Rifaximin
Chasers

Nitazoximide
Rifampin

* Patients who produce antibody to toxins A and B usually do well so IVIG has been
tried.

Unproven Adjunctive Therapies


for Recurrent CDI
Probiotics
Saccharomyces boulardii
Lactobacillus GG

May reduce the likelihood of further recurrences in some


patients when added to and continued after treatment with
metronidazole or vancomycin1-3

Rifampin

Efficacy in one series (n=7) when added to vancomycin4

Nitazoxanide

Response demonstrated in patients (n=35) who failed


prior metronidazole therapy5 and similar response and
recurrence rates when compared with metronidazole for
initial therapy (n=110)6

Rifaximin chaser

Effective when used for 14 days after vancomycin therapy


(n=8)7

1. McFarland LV, et al. JAMA. 1994;271:1913-1918.


2. McFarland LV. J Med Microbiol. 2005;54:101-111.
3. Surawicz CM, et al. Clin Infect Dis. 2000;31:1012-1017.
4. Buggy BP, et al. J Clin Gastroenterol. 1987;9:155-159.
5. Musher DM, et al. J Antimicrob Chemother. 2007;59:705-710.
6. Musher DM, et al. Clin Infect Dis. 2006;43:421-427.
7. Johnson S, et al. Clin Infect Dis. 2007;44:846-848.

Saccharomyces boulardii for CDI Prevention*

Recurrent CDI

S. boulardii

P=0.04

*Metronidazole or vancomycin for 1014 days plus placebo or S. boulardii 1 g daily 4 weeks.
1. McFarland. JAMA. 1994;271:1913-1918.
2. Surawicz et al. Clin Infect Dis. 2000;31:1012-1017.

Recurrent CDI: Rifaximin Chaser


Eight women with multiple recurrences
Rifaximin 400 mg BID for 2 weeks immediately
after completing last course of vancomycin
Seven of eight patients had no further diarrhea
recurrence
Single case of rifaximin resistance (identified
after therapy) with recurrent CDI after a second
course of rifaxmin

Effective in interrupting recurrent episodes


but resistance may become an issue
Johnson S, et al. Clin Infect Dis. 2007;44:846-848.

Recurrent CDI: Fecal


Transplantation
Rationale: restoration of bacterial homeostasis
Preparation of donor specimen
Fresh (<6 hours)
~30 g or ~2 cm3 volume
Add 50 mL 0.9% normal saline, and homogenize with
blender
Filter suspension twice with paper coffee filter

Delivered by nasogastric tube following vancomycin


Results
1 of 16 survivors had a single subsequent recurrence
Aas J, et al. Clin Infect Dis. 2003;36:580-585.

Infection Control
Wash hands with warm soap and water
Mechanical removal of spores
Alcohol does not kill spores
Stool is pre-treated with alcohol when growing
C. difficile

Contact and barrier precautions


Private room
Antibiotic stewardship

Efficacy of Hand Hygiene Methods for Removal


of C. difficile Contamination from Hands
Decrease in colony counts
compared with no wash

WWS = warm
water and soap
CWS = cold
water and soap

2.5

Decrease in colony counts


(log CFU/mL)

WWA = warm
water and
antibacterial

1.5
1

1.8

1.8

0.5
0

AHW = alcohol
hand wipe

1.4

** ** *

*0.6

-0.1

AHR = alcohol
hand rub

-0.5
-1

WWS

CWS

WWA

AHW AHR

Hand hygiene method


Oughton M, et al. The 47th Annual ICAAC Meeting, 2007.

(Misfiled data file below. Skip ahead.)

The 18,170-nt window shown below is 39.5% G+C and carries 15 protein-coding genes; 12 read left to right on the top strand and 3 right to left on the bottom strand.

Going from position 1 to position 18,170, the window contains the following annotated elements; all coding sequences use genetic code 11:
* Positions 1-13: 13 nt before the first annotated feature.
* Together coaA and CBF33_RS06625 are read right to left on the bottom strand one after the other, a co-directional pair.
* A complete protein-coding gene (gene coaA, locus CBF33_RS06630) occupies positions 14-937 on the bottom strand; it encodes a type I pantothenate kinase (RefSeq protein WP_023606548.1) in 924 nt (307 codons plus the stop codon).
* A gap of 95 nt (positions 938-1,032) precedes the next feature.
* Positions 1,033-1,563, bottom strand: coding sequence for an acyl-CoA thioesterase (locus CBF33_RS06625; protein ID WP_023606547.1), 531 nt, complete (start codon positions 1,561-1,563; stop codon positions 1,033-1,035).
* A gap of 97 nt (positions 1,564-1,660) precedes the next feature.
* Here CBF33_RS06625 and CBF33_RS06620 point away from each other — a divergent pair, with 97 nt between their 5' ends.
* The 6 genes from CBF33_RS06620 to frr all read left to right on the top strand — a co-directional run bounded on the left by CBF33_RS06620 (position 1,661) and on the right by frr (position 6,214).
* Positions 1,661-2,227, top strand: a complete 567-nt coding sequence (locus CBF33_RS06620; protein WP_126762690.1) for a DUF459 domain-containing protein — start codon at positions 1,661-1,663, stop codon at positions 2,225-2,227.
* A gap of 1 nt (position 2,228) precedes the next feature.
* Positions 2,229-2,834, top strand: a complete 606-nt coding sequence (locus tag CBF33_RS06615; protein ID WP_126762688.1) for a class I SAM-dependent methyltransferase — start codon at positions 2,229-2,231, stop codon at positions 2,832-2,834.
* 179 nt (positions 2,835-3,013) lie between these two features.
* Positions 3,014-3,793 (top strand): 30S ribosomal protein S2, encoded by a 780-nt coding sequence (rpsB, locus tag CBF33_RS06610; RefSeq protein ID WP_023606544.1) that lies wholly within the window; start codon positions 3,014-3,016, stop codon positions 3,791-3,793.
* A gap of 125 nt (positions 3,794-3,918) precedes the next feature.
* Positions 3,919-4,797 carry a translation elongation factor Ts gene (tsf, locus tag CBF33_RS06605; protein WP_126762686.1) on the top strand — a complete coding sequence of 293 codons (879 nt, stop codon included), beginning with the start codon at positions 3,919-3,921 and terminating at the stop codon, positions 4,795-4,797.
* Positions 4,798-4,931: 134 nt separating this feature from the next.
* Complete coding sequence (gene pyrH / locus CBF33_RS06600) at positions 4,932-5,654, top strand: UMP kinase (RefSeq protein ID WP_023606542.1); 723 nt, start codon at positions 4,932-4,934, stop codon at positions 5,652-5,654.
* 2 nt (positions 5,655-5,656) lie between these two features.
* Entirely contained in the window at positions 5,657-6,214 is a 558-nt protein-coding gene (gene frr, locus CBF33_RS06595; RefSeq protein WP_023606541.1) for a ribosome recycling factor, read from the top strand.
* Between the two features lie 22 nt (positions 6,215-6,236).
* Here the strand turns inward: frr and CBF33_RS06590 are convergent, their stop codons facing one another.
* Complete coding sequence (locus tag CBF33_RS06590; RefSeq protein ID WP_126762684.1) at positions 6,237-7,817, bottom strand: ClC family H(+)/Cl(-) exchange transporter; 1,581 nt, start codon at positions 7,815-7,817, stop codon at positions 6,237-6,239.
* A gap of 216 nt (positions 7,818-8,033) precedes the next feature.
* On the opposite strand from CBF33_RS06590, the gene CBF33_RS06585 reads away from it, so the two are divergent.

CFU = colony forming units


* Different from AHR (P<0.05).
** Different from AHR and AHW (P<0.05)

Alcohol Gels and Hand Hygiene


Alcohol-based gels appear to be less able to remove
C. difficile spores
However, in general they:
Provide an excellent method of hand hygiene effective
against many common nosocomial pathogens
Are convenient thereby increasing compliance
Have not been implicated in CDI outbreaks

In the setting of a CDI outbreak or increased rates,


visitors and healthcare workers should wash hands
with soap and water after caring for patients with
C. difficile
CDC. Fact Sheet, August 2004 (updated 7/22/05).
Oughton M, et al. The 47th Annual ICAAC Meeting, Sept. 17-20, 2007; Chicago, IL.

Isolation and Barrier Precautions


Patients with CDI and incontinence should
be in private rooms or cohorted if private
rooms are not available
Contact precautions and isolation
Gloves and gowns required for direct contact and
contact with environment
Discontinuation of isolation when diarrhea resolves

Dedicated equipment when possible


CDC Guideline for Isolation Precautions, 2007.
Gerding DN, et al. Infect Control Hosp Epidemiol. 1995;16:459-477.
Simor AE, et al. Infect Control Hosp Epidemiol. 2002;23:696-703.

Environmental Disinfection
Removal/thorough cleaning of environmental
sources can decrease incidence
Use chlorine-containing agents (at least
5000 ppm available chlorine 10 minutes contact
time) for environmental contamination, especially
in outbreak areas
Fogging

Poutanen SM, Simor AE. Can Med Assoc J. 2004;171:51-58.


CDC. Fact Sheet, July 2005.
McMullen KM, et al. Infect Control Hosp Epidemiol. 2007;28:205-207.
Mayfield JL, et al. Clin Infect Dis. 2000;31:995-1000.
Fawley WN, et al. Infect Control Hosp Epidemiol. 2007;28:920-925.

Antimicrobial Use Restrictions


Practice antimicrobial stewardship
Decrease duration of exposure and number
of antimicrobial agents
Best evidence for controlling C. difficile
demonstrated with restriction of
cephalosporin or clindamycin
Recent reports of fluoroquinolone restriction
helping to control outbreaks
McNulty C, et al. J Antimicrob Chemother. 1997;40:707-711.
Pear SM, et al. Ann Intern Med. 1994;120:272-277.
Climo MW, et al. Ann Intern Med. 1998;128:989-995.
Kallen AJ, et al. Infect Control Hosp Epidemiol. 2009;30:264-72.

Summary
CDI is increasing in incidence, severity and poor
outcomes
Laboratory diagnosis is challenging
Carefully evaluate what works best in your setting

No reasonable explanation for treatment failures


Community based infections are not well
understood
Improved therapies are needed
Extremely important to accurately detect and
aggressively treat severe disease

Y Chromosome
Gitschier, J., Science, 1993 (261) p. 679

10.3
10.5

10.7
11.0
11.1

q
11.5

11.8
12.0

Testis Determining Factor (TDF)


Gadgetry (MAC- locus)
Channel Flipping (FLP)
Catching and Throwing (BLZ-1)
Self-confidence (BLZ-2)
(note: unlinked to ability)
Ability to remember and tell jokes (GOT-1)
Sports Page (BUD-E)
Addiction to death & destruction
movies (MOV-E)
Air Guitar (RIF)
Ability to identify aircraft (DC10)
Pre-adolescent fascination with Arachnid
and Reptilia (MOM-4U)
Spitting (P2E)
Sitting on the john reading (SIT)
Inability to express emotion over the
phone (ME-2)
Selective hearing loss (HUH?)
Total lack of recall for dates (OOPS)

Thank you